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Lowenstein Sandler LLP

Andrew David Behlmann

Andrew David Behlmann

Counsel

Lowenstein Sandler LLP
New Jersey, U.S.A.

tel: 973.597.2332
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Local Time: Fri. 17:04

Profile

Andrew leverages his background in corporate finance and management to approach restructuring problems, both in and out of court, from a practical, results-oriented perspective. With a focus on building consensus among multiple parties that have competing priorities, Andrew is equally at home both in and out of the courtroom, and he has a track record of turning financial distress into positive business outcomes. Clients value his counsel in complex Chapter 11 cases, where he represents debtors, creditors' committees, purchasers, and investors.

Andrew writes and speaks frequently about bankruptcy matters and financial issues. Before becoming a lawyer, he worked in senior financial management at a midsize, privately held company.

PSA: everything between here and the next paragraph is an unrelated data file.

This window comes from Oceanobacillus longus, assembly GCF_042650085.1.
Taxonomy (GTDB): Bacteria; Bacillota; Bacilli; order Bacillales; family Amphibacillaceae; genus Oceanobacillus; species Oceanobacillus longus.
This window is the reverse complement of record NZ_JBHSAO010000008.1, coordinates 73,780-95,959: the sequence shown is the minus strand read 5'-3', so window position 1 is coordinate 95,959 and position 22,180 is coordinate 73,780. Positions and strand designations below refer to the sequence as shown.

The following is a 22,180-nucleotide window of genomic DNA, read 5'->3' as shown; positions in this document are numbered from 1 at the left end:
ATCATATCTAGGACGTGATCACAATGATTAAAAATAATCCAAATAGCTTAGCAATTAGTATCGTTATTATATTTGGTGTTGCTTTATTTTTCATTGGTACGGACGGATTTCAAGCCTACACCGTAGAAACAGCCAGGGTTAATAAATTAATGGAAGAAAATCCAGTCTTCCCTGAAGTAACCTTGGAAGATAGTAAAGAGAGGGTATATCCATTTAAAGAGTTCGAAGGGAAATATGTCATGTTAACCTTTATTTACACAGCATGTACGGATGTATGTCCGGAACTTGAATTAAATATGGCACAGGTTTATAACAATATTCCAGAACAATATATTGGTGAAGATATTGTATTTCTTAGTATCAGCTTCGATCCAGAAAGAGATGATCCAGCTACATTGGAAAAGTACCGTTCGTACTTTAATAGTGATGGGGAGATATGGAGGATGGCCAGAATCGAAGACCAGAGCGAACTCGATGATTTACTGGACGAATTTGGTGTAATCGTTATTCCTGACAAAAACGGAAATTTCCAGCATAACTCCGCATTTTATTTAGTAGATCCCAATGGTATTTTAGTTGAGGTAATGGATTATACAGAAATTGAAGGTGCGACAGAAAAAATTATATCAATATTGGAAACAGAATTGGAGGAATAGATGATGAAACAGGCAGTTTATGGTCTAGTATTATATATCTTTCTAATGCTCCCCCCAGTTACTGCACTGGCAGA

Bar Admissions

    New Jersey

Education

Seton Hall University School of Law (J.D. 2009), magna cum laude; Order of the Coif
University of Missouri-Saint Louis (B.S. 2005), Business Administration-Finance and Accounting; Beta Gamma Sigma
Areas of Practice
Professional Career

Significant Accomplishments

Dots LLC: Bankruptcy counsel to a national clothing retailer with 400+ locations. Negotiated, documented, and obtained Bankruptcy Court approval of $30+-million inventory liquidation sale and sale of real estate leases for 200+ locations.

Hoboken Municipal Hospital Authority: Special counsel to a quasi-governmental entity in the $90 million sale of Hoboken University Medical Center in conjunction with the Chapter 11 bankruptcy case of the hospital's contracted management company.

BGI Inc., f/k/a Borders Group Inc.: Represented liquidating trust of former Borders Books retail chain in complex appellate litigation in the United States District Court for the Southern District of New York and Second Circuit Court of Appeals.

Residential Capital LLC: Bankruptcy counsel to various union benefits funds, insurance carriers, and investment managers in the Chapter 11 liquidation of the nation's fifth largest mortgage originator.

Creditors' committees: Hayes Lemmerz, ION Media, PCAA Parent LLC (AviStar Airport Parking), Pliant Corporation, Holsted Marketing, JB Booksellers, Sun-Times Media Group.